October 17, 2012

Chael Sonnen Chael Sonnen (right) was last seen getting dominated by Anderson Silva at the main event of UFC 148. (Donald Miralle/Getty Images)

Remember that fake UFC championship belt a mischievous Chael Sonnen used to sling over his shoulder for press conferences and television appearances in the contentious leadup to his July rematch with Anderson Silva? You know, the one that he impishly told an interviewer on ESPN was proof that he was the real middleweight champion?

Well, let’s pull it out of the closet and dust it off. That plastic-and-pleather strap is the one that rightfully ought to be put up for grabs next April 27 when Sonnen challenges once again for the UFC championship. This time at light heavyweight, though.


Yep, this is not another Chael media ploy. The UFC actually announced on Tuesday that Sonnen, who has competed in the fight promotion’s 205-pound weight class exactly one time -- and that was seven years ago and he lost -- will challenge Jon Jones after the two serve as coaches on the 17th season of The Ultimate Fighter.

Jones need not bother to bring along the shiny brass-and-leather belt that he’s been proudly wearing for the last 19 months, the one he acquired by knocking out a champion and in the time since has defended against four former titlists. That belt signifies something earned, something extraordinary, something real. So "Bones" should leave it home in the trophy case. When he steps into the octagon next spring to take on a middleweight fighter with a heavyweight mouth, the fake plastic belt will suffice for the fake title defense.

That is not to deny that the next several months will be a lot of laughs. Chael is at this very moment locked in a windowless room with a team of joke writers brainstorming a Top 10 list for Letterman and five minutes of couch chatter for Leno.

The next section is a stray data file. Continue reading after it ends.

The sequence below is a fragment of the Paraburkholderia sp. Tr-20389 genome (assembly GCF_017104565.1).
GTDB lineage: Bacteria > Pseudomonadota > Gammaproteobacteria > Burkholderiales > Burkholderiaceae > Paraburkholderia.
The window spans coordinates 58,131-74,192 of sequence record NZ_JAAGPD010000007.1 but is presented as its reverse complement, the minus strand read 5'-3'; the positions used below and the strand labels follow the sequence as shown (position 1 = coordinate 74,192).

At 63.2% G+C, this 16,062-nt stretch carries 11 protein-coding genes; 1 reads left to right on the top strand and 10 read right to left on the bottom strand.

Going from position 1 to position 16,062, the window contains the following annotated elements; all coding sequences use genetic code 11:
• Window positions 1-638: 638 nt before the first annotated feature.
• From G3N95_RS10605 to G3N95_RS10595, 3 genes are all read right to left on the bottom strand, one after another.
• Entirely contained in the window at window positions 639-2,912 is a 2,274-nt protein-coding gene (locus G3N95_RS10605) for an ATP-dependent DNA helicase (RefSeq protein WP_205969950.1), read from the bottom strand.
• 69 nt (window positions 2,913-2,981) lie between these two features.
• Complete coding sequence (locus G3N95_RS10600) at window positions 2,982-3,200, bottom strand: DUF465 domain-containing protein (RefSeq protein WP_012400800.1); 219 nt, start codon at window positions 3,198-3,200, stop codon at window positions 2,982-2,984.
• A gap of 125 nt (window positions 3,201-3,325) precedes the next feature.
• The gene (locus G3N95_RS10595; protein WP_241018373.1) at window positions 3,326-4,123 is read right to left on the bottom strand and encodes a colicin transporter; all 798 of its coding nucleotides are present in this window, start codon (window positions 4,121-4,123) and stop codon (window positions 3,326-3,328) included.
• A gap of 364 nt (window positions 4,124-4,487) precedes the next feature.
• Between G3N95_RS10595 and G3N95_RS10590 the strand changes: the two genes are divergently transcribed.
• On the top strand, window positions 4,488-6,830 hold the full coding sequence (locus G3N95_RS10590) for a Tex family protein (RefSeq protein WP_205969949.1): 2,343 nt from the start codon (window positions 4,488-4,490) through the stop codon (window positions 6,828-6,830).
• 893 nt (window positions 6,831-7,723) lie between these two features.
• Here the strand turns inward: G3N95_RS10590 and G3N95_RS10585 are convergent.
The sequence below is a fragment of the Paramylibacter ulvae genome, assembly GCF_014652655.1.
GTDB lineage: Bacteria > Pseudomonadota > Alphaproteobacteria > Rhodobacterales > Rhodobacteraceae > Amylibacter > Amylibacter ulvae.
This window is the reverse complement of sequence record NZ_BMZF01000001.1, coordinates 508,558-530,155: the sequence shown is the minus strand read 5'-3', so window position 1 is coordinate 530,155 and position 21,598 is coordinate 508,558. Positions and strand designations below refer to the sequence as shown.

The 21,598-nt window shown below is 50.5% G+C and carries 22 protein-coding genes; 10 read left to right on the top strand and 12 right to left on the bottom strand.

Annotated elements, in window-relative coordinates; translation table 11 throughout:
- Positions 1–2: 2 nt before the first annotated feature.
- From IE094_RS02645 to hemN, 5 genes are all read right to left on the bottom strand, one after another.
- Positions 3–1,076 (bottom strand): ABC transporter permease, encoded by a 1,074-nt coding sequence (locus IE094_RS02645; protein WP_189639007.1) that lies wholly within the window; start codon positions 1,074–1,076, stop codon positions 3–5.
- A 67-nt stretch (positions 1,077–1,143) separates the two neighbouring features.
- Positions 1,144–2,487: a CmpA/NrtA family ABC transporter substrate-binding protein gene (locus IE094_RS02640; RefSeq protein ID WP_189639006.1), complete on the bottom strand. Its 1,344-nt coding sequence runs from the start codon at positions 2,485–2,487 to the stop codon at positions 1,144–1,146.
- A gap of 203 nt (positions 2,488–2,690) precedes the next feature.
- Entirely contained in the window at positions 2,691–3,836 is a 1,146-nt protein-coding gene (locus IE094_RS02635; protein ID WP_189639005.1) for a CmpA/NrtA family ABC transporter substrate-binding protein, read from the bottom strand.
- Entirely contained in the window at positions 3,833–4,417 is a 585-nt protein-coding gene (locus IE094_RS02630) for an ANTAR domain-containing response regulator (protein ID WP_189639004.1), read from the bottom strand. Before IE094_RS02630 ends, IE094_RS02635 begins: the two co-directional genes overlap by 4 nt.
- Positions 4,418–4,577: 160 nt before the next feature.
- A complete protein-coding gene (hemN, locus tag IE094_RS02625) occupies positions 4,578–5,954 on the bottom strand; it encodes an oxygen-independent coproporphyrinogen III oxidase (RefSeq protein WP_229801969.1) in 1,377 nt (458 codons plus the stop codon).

And there’s no doubt that Dana White and Co. will benefit from this arrangement, which first was reported by The Los Angeles Times and later was confirmed by the UFC. The Ultimate Fighter will get a much-needed boost in ratings, and that springtime pay-per-view, featuring two of the organization’s top draws, is sure to do big numbers.

Maybe that’s good enough for the UFC: a financial boon generated by a dud of a fight.

Yes, a dud.

Sonnen has nothing with which to seriously threaten Jones. The most recent light heavyweight challenger, Vitor Belfort, is a puffed-up 185-pounder, too, but he has an explosiveness that some thought might get to “Bones.” Dan Henderson has the overhand right, Rashad Evans is quick afoot, Lyoto Machida unorthodox. Sure, Chael has wrestling, which put him in advantageous positions over and over in his two fights with Anderson Silva. But while he might have an edge in that discipline over Jones, too, it won’t be as pronounced and will be more difficult to take advantage of because of the champ’s length and reach. Trainer Greg Jackson will concoct a game plan for Jones to keep the fight standing, and then it’s watch out, Chael. Even if Sonnen does manage to put Jones on his back, he’s not exactly a killer from top position, as we saw in the losses to Silva.

Which brings me to an I-can’t-let-this-go aside: Why is a guy who lost his most recent bout -- at a lower weight class -- getting a title shot? It was bad enough when White, hoping to save ill-fated UFC 151 from cancellation, tried to foist Sonnen on Jones as a late replacement for the injured Henderson. Chael just happened to be the one guy who answered the phone and said yes when the fight promotion desperately reached out. But now there’s time to make a real championship fight, and a stable of actual light heavyweights to call upon.

Dana White told Yahoo! Sports that Sonnen was not in his original plan, that he’d hoped to reschedule the Jones-Henderson title bout for the UFC’s annual event on Super Bowl weekend. But the arm injury Jones suffered in last month’s Belfort fight will keep him out of the cage until April. So plans were reshuffled, and Chael got the shot. “It’s a fight people want to see,” said White.

Fine. The people have spoken. The wallets have opened. Now just put away the real championship belt. It’s not needed this time.

--Jeff Wagenheim

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